Member variable comparator factory

Discussion in 'C++' started by Juha Nieminen, Feb 23, 2010.

  1. Assume you have some kind of struct with several member variables. For
    the same of simplicity, let's assume that your struct is like:

    struct Info
    {
    str::string name;
    int age;
    };

    Now, suppose you have, for example, a vector of objects of type Info,
    and you would like to be able to sort the vector either by name or by age.
    Bummer, you'll have to write two comparators for this. However, wouldn't
    it be nice if you could just do something like this:

    // Sort the array by name:
    std::sort(array.begin(), array.end(),
    makeMemberComparator(&Info::name);

    or

    // Sort the array by age:
    std::sort(array.begin(), array.end(),
    makeMemberComparator(&Info::age);

    That way you wouldn't have to write a new comparator function every time
    you need to sort by some member variable of some struct.

    Well, it is very possible to implement a 'makeMemberComparator()' like
    above. It happens like this:

    //--------------------------------------------------------------------
    template<typename Object_t, typename Var_t>
    class MemberVarComparator
    {
    typedef const Var_t Object_t::*MemberVarPtr_t;
    MemberVarPtr_t memberVarPtr;

    public:
    MemberVarComparator(MemberVarPtr_t ptr): memberVarPtr(ptr) {}

    bool operator()(const Object_t& obj1, const Object_t& obj2) const
    {
    return obj1.*memberVarPtr < obj2.*memberVarPtr;
    }
    };

    template<typename Object_t, typename Var_t>
    MemberVarComparator<Object_t, Var_t>
    makeMemberComparator(const Var_t Object_t::*memberVarPtr)
    {
    return MemberVarComparator<Object_t, Var_t>(memberVarPtr);
    }
    //--------------------------------------------------------------------

    Of course this will always sort using operator<. I'll leave it as an
    exercise to enhance the class and the makeMemberComparator() function to
    support specifying the comparison type (such as eg. std::greater), the
    default being, naturally, std::less.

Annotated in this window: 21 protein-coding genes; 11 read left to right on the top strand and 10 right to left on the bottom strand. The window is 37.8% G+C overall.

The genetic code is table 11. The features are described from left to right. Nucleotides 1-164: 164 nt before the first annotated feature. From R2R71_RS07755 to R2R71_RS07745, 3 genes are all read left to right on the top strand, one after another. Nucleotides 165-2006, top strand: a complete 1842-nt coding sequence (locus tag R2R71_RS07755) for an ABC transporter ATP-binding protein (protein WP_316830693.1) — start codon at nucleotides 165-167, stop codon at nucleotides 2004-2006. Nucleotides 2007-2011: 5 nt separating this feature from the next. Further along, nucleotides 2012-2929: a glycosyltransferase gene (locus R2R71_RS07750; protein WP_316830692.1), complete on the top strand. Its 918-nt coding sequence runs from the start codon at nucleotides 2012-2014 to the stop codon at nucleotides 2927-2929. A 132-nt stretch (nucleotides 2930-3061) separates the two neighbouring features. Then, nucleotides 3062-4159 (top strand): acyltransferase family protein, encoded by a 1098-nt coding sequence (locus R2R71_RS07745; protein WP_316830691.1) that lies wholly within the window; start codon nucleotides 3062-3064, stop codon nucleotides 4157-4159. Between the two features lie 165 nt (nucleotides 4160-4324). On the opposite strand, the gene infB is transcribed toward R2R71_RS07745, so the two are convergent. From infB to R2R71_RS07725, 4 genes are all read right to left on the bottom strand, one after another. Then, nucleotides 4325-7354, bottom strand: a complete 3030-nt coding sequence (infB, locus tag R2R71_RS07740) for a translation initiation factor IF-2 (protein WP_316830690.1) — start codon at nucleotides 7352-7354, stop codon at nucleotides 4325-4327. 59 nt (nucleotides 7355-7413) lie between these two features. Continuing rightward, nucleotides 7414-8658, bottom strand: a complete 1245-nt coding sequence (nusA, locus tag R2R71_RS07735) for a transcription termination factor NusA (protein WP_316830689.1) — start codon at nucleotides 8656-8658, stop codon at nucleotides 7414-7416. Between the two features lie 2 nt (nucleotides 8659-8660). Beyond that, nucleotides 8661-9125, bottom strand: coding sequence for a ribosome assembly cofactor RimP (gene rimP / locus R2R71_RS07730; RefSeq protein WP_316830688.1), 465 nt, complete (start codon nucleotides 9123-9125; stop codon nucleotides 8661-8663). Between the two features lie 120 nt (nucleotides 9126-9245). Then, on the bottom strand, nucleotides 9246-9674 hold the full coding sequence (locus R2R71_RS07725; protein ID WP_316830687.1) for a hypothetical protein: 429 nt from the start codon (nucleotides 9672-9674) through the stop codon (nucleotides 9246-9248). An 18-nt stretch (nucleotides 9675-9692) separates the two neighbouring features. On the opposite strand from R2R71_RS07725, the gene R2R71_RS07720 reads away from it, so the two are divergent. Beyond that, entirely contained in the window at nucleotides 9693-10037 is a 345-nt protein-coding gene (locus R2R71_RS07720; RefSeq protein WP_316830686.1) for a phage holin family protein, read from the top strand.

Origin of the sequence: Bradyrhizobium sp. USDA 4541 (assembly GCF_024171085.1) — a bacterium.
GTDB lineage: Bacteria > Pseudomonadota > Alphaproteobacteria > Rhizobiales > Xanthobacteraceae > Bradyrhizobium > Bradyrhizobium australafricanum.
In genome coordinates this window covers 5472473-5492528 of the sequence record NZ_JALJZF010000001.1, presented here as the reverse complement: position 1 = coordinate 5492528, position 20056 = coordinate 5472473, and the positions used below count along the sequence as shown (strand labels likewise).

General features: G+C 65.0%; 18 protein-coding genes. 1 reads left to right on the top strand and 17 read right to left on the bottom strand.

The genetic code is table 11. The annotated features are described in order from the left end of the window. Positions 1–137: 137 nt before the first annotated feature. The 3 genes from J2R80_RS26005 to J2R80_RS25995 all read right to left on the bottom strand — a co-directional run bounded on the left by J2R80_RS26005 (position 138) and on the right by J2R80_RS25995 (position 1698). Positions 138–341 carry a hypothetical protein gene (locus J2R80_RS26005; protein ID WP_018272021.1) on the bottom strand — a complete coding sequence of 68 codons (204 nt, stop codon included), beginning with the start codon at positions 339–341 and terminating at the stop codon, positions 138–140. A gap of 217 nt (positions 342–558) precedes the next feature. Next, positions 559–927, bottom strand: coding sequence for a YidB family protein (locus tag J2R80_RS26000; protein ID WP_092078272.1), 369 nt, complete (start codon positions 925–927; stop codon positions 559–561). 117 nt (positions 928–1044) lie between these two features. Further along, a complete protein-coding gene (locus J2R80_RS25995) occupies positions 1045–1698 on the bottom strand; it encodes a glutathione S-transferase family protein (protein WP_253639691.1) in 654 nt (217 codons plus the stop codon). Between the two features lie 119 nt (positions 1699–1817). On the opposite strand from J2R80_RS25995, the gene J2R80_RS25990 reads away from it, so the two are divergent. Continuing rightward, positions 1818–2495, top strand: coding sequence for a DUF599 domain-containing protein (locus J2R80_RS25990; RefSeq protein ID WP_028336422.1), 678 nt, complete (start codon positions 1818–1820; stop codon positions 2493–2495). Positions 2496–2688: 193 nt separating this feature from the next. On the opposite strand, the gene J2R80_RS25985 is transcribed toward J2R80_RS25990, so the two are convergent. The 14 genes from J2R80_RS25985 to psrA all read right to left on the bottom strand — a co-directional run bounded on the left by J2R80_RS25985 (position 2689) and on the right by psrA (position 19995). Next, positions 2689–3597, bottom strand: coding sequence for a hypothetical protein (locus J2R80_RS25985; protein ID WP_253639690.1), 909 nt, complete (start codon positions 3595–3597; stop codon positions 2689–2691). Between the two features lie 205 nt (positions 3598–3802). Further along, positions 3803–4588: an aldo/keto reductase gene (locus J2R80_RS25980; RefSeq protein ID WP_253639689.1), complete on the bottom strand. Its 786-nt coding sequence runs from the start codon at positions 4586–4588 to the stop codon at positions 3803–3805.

Juha Nieminen, Feb 23, 2010
    #1
    1. Advertising

  2. Juha Nieminen

    Noah Roberts Guest

    In article <4b840220$0$2025$>, lid
    says...
    >
    > Assume you have some kind of struct with several member variables. For
    > the same of simplicity, let's assume that your struct is like:
    >
    > struct Info
    > {
    > str::string name;
    > int age;
    > };
    >
    > Now, suppose you have, for example, a vector of objects of type Info,
    > and you would like to be able to sort the vector either by name or by age.
    > Bummer, you'll have to write two comparators for this. However, wouldn't
    > it be nice if you could just do something like this:
    >
    > // Sort the array by name:
    > std::sort(array.begin(), array.end(),
    > makeMemberComparator(&Info::name);
    >
    > or
    >
    > // Sort the array by age:
    > std::sort(array.begin(), array.end(),
    > makeMemberComparator(&Info::age);


    With boost or in the C++0x you can do this with bind:

    std::sort(cont.begin(), cont.end(), bind(&Info::name, _1) < bind
    (&Info::name, _2));

    or

    std::sort(cont.begin(), cont.end(), bind(&Info::age, _1) < bind
    (&Info::age, _2));

    This works with boost anyway. Not sure if the next standard will have
    the < operator for binders defined. If not, you could always bind
    std::less<> like so:

    bind(std::less<std::string>, bind(&Info::name,_1), bind(&Info::name, _
    2))

    I don't know how I'd live without bind. I used to have to where I work
    but I made a loud enough stink for long enough that we get to use it
    now. No more need to hand build custom things like what you just did
    for simple tasks.

    Great example if you're stuck without bind though.

    --
    http://crazyeddiecpp.blogspot.com
     
    Noah Roberts, Feb 23, 2010
    #2
    1. Advertising

  3. Juha Nieminen

    Brian Guest

    On Feb 23, 10:52 am, Noah Roberts <> wrote:

    >
    > Great example if you're stuck without bind though.
    >



    I dislike the _1, _2, etc. of bind, though. Juha's
    approach seems reasonable even if you could use bind.


    Brian Wood
    http://webEbenezer.net
    (651) 251-9384
     
    Brian, Feb 23, 2010
    #3
    1. Advertising

Want to reply to this thread or ask your own question?

It takes just 2 minutes to sign up (and it's free!). Just click the sign up button to choose a username and then you can ask your own questions on the forum.
Similar Threads
  1. Medi Montaseri
    Replies:
    17
    Views:
    876
    Medi Montaseri
    Sep 3, 2003
  2. slide_o_mix
    Replies:
    0
    Views:
    422
    slide_o_mix
    Oct 15, 2003
  3. Alex
    Replies:
    0
    Views:
    393
  4. C#
    Replies:
    4
    Views:
    411
  5. Peng Yu
    Replies:
    3
    Views:
    1,084
    Simon Forman
    Sep 21, 2009
Loading...

Share This Page